Damian Lewis shooting a scene as Henry VIII in Wolf Hall
TV

Arts and Entertainment
A history of violence: ‘Angry, White and Proud’ looked at the rise of far-right groups

tv

An expose of hooliganism masquerading as an ideological battle

Arts and Entertainment

art

Lee Hadwin can't draw when he's awake, but by night he's an artist

Arts and Entertainment

TV

Arts and Entertainment
Michael Keaton in the 1998 Beetlejuice original

film

Arts and Entertainment

TV

Arts and Entertainment
Olivia Colman and David Tennant star in 'Broadchurch'

TV

Arts and Entertainment
Michael Kitchen plays Christopher Foyle in ITV's 'Foyle's War'

TV
Arts and Entertainment

TV
Arts and Entertainment
Downton Abbey star Joanne Froggatt will be starring in Dominic Savage's new BBC drama The Secrets

Arts and Entertainment
Vividly drawn: Timothy Spall in Mike Leigh’s ‘Mr Turner’
film
Latest stories from i100
Have you tried new the Independent Digital Edition apps?

ES Rentals

    Independent Dating
    and  

    By clicking 'Search' you
    are agreeing to our
    Terms of Use.

    Syria crisis: Celebrities call on David Cameron to take more refugees as one young mother tells of torture by Assad regime

    Celebrities call on David Cameron to take more Syrian refugees

    One young mother tells of torture by Assad regime
    The enemy within: People who hear voices in their heads are being encouraged to talk back – with promising results

    The enemy within

    People who hear voices in their heads are being encouraged to talk back
    'In Auschwitz you got used to anything'

    'In Auschwitz you got used to anything'

    Survivors of the Nazi concentration camp remember its horror, 70 years on
    Autumn/winter menswear 2015: The uniforms that make up modern life come to the fore

    Autumn/winter menswear 2015

    The uniforms that make up modern life come to the fore
    'I'm gay, and plan to fight military homophobia'

    'I'm gay, and plan to fight military homophobia'

    Army general planning to come out
    Iraq invasion 2003: The bloody warnings six wise men gave to Tony Blair as he prepared to launch poorly planned campaign

    What the six wise men told Tony Blair

    Months before the invasion of Iraq in 2003, experts sought to warn the PM about his plans. Here, four of them recall that day
    25 years of The Independent on Sunday: The stories, the writers and the changes over the last quarter of a century

    25 years of The Independent on Sunday

    The stories, the writers and the changes over the last quarter of a century
    Homeless Veterans appeal: 'Really caring is a dangerous emotion in this kind of work'

    Homeless Veterans appeal

    As head of The Soldiers' Charity, Martin Rutledge has to temper compassion with realism. He tells Chris Green how his Army career prepared him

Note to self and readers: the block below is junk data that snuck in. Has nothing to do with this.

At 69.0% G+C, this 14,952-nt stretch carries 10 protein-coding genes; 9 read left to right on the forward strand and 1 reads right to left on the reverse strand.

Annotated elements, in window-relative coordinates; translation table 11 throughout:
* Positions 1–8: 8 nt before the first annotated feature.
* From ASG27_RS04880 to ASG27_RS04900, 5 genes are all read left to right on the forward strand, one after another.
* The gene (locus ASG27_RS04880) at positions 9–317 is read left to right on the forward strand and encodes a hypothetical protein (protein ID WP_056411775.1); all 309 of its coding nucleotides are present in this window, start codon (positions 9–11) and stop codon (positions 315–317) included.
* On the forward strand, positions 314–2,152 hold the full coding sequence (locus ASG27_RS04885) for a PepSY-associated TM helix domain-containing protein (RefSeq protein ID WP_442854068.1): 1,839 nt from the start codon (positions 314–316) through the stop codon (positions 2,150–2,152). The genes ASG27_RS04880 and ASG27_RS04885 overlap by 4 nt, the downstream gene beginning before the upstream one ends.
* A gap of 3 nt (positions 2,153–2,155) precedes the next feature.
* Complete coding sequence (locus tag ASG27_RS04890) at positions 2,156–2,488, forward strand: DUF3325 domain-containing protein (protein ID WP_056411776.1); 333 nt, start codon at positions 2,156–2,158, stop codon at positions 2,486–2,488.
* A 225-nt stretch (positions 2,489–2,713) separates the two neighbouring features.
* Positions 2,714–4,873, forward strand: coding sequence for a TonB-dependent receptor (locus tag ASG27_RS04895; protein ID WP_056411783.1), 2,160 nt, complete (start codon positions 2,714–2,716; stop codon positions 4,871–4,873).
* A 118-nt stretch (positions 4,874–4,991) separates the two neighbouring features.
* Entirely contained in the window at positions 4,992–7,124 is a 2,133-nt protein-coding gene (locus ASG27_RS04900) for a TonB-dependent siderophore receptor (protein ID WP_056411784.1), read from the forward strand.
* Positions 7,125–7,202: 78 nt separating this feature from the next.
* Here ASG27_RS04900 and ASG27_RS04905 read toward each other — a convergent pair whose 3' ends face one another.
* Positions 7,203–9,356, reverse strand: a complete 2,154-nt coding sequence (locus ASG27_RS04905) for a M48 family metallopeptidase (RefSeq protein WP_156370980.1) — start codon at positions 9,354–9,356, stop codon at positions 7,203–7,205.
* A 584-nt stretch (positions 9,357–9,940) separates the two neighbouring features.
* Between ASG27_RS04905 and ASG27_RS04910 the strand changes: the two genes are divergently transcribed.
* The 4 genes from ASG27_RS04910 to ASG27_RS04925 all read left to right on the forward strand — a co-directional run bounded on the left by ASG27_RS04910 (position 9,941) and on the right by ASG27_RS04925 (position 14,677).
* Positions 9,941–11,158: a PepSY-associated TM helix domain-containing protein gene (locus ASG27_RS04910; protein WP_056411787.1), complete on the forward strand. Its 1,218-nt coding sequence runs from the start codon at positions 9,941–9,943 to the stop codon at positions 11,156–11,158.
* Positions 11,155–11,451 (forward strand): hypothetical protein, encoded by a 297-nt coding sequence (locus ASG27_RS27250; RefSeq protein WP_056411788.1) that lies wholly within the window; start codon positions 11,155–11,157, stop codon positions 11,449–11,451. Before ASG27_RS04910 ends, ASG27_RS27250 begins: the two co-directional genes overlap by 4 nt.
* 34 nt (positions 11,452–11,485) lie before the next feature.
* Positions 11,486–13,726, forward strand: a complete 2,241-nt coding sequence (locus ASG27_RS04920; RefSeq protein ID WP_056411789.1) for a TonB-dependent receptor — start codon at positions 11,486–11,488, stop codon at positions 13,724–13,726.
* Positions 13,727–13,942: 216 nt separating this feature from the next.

Wu-Tang Clan and The Sexual Objects offer fans a chance to own the only copies of their latest albums

    Smash hit go under the hammer

    It's nice to pick up a new record once in a while, but the purchasers of two latest releases can go a step further - by buying the only copy
    Geeks who rocked the world: Documentary looks back at origins of the computer-games industry

    The geeks who rocked the world

    A new documentary looks back at origins of the computer-games industry
    Belle & Sebastian interview: Stuart Murdoch reveals how the band is taking a new direction

    Belle & Sebastian is taking a new direction

    Twenty years ago, Belle & Sebastian was a fey indie band from Glasgow. It still is – except today, as prime mover Stuart Murdoch admits, it has a global cult following, from Hollywood to South Korea
    America: Land of the free, home of the political dynasty

    America: Land of the free, home of the political dynasty

    These days in the US things are pretty much stuck where they are, both in politics and society at large, says Rupert Cornwell
    A graphic history of US civil rights – in comic book form

    A graphic history of US civil rights – in comic book form

    A veteran of the Fifties campaigns is inspiring a new generation of activists
    Winston Churchill: the enigma of a British hero

    Winston Churchill: the enigma of a British hero

    A C Benson called him 'a horrid little fellow', George Orwell would have shot him, but what a giant he seems now, says DJ Taylor
    Growing mussels: Precious freshwater shellfish are thriving in a unique green project

    Growing mussels

    Precious freshwater shellfish are thriving in a unique green project